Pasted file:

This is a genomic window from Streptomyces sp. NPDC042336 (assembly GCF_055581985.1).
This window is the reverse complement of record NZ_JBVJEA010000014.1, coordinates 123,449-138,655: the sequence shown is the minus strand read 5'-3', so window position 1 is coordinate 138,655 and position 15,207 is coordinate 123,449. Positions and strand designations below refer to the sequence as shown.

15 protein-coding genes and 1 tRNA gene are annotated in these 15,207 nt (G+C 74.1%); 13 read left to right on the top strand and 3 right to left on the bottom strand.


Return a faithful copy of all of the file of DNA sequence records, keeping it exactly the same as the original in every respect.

This is a genomic window from Streptomyces sp. NPDC042336 (assembly GCF_055581985.1).
This window is the reverse complement of record NZ_JBVJEA010000014.1, coordinates 123,449-138,655: the sequence shown is the minus strand read 5'-3', so window position 1 is coordinate 138,655 and position 15,207 is coordinate 123,449. Positions and strand designations below refer to the sequence as shown.

15 protein-coding genes and 1 tRNA gene are annotated in these 15,207 nt (G+C 74.1%); 13 read left to right on the top strand and 3 right to left on the bottom strand.